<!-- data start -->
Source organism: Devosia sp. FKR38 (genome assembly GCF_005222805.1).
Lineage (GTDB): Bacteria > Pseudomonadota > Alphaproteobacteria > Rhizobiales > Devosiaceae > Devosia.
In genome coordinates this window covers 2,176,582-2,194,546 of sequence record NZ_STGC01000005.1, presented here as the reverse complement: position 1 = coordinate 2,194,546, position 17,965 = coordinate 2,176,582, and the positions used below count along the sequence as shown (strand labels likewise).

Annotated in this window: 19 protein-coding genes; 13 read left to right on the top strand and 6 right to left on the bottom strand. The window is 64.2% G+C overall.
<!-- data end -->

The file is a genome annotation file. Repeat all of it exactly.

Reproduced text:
Source organism: Devosia sp. FKR38 (genome assembly GCF_005222805.1).
Lineage (GTDB): Bacteria > Pseudomonadota > Alphaproteobacteria > Rhizobiales > Devosiaceae > Devosia.
In genome coordinates this window covers 2,176,582-2,194,546 of sequence record NZ_STGC01000005.1, presented here as the reverse complement: position 1 = coordinate 2,194,546, position 17,965 = coordinate 2,176,582, and the positions used below count along the sequence as shown (strand labels likewise).

Annotated in this window: 19 protein-coding genes; 13 read left to right on the top strand and 6 right to left on the bottom strand. The window is 64.2% G+C overall.